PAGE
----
Acidity – refers to the PH (the acidity or alkalinity) of the paper. All of our paper is acid free. This does not make it truly archival, but it is definitely anti-tarnish and anti-yellowing.
Archival paper- neutral PH paper created especially for longterm, indefinite, storage (hundreds of years).
Cutting Blades – blades which can be varied in size
to produce envelopes of different sizes, including seal flaps of
different lengths and shapes. Used when we do not have the correct
size high die, or when the use of “blades” can increase
the number of envelope blanks that can be cut from a given size sheet
of paper, or when the quantity is too small to justify the expense
of an $1100 or higher, high die.
Ratio- A USPS term referring to the relationship of the
width (length) of an envelope divided by its height. For further
specifications please see Letter-Size mail.
Bangtails- A one-way response/remittance envelope that has a tearoff coupon for returning information of all kinds (addresses, orders, etc.). Commonly mailed to the recipient in a #10, or included as a stuffer in a catalog. Alternatives include Kost Kuts and Hitchikers. We inventory #9 size (3-7/8 x 8-7/8) in 3 configurations: plain, with an easy opening backside for ATM use, and imprinted with Bank-by-Mail copy.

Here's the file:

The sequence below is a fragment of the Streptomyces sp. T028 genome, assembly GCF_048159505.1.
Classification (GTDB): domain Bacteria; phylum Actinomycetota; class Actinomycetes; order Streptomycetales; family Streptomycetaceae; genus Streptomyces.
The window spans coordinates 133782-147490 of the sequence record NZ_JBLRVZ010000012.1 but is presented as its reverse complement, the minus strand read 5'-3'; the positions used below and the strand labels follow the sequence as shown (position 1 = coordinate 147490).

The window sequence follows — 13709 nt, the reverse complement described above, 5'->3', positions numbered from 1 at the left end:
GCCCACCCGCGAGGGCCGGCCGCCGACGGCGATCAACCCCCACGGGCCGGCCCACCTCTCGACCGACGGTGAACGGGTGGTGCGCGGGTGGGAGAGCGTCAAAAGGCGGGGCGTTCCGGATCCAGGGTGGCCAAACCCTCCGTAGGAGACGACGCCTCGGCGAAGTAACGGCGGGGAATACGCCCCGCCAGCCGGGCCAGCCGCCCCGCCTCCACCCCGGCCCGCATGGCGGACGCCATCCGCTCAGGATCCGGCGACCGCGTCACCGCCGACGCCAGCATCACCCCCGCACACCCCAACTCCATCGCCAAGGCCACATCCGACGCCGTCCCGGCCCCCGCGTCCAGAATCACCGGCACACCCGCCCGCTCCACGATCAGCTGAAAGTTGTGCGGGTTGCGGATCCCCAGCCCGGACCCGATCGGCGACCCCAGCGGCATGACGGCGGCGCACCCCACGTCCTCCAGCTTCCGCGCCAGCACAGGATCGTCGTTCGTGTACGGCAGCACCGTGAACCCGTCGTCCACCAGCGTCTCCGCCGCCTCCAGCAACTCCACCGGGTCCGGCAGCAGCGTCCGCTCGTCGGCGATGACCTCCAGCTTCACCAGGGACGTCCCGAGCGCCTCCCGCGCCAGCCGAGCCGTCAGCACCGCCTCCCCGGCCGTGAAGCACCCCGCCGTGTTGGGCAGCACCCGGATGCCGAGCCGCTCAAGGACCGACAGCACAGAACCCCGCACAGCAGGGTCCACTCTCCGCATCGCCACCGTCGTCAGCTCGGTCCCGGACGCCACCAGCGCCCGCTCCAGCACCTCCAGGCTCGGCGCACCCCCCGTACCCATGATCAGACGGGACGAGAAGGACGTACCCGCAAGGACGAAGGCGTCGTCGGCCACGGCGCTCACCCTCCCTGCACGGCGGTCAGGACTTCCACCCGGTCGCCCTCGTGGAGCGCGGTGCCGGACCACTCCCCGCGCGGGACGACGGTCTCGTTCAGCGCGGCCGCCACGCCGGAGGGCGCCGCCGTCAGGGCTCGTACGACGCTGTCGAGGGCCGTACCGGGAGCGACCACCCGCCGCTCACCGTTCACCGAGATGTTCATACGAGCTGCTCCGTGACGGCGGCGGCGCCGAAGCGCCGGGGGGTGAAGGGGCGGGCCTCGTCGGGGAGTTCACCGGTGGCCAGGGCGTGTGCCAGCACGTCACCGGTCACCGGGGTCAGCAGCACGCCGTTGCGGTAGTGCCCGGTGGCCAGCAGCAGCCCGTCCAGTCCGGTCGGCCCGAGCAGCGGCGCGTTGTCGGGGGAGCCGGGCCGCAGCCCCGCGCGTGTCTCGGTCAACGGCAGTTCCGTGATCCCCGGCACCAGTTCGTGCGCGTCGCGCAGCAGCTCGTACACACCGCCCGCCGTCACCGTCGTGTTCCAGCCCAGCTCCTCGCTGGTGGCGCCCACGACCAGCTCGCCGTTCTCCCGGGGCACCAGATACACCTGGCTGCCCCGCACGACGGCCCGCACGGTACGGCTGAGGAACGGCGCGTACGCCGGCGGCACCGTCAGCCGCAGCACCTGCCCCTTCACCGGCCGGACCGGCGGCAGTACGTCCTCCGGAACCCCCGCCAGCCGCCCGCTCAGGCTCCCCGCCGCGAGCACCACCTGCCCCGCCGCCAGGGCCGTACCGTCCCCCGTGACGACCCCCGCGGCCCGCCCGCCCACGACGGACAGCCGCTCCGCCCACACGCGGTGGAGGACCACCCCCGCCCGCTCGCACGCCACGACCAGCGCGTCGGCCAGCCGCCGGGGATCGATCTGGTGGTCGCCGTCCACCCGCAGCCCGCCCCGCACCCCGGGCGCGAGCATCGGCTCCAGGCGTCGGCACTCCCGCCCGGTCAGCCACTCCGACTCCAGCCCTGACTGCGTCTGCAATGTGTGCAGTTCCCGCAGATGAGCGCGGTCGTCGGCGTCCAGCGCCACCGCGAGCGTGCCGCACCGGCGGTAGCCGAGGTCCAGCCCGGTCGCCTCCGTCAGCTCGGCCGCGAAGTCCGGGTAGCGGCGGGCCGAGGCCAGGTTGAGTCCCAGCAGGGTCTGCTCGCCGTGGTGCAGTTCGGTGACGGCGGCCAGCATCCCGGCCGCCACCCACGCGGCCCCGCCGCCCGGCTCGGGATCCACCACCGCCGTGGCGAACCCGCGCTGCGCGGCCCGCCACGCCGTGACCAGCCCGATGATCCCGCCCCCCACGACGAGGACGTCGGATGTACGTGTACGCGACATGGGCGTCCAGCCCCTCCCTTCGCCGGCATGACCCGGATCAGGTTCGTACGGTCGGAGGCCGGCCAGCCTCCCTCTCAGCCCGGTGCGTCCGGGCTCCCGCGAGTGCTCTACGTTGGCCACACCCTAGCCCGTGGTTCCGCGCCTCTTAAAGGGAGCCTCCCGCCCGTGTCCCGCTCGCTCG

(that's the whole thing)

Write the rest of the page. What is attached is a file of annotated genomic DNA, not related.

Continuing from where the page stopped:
Bar Code – a series of long and short (about ¼” and 1/8”) vertical bars that represent the ZIP code of the addressee. Obtained from the Post Office, or included with bar code software.
Bleed- a printing term that means the ink runs off the edge of the sheet, or folds over to the other side of the envelope. Envelopes with bleed copy generally must be printed in a flat sheet before the blanks are cut. To achieve a bleed effect at a score line (for example at the seal flap fold) the copy should wrap 5/32” to the other side of the envelope to avoid white showing where it is not wanted.
Booklet- any open side (opens on the long dimension) envelope constructed with 2 side seams and a square seal flap (usually 2” on envelopes 6 x 9” or larger, and proportionately smaller on envelopes less than 6” in height). The advantage of booklets is that they can be automatically inserted (unlike an open end such as a 9 x 12 catalog).
BRE – Business Reply envelope. Specifically refers to a USPS approved format that allows a mailer to receive First-Class Mail back from customers without the customer having to pay postage. The mailer pays the postage and fees upon the return of the envelopes to the Post Office.
Button and String- a method of holding seal flaps down. Uses include interdepartmental mail. Supplanted by Peerless Tac, and in some cases Velcro.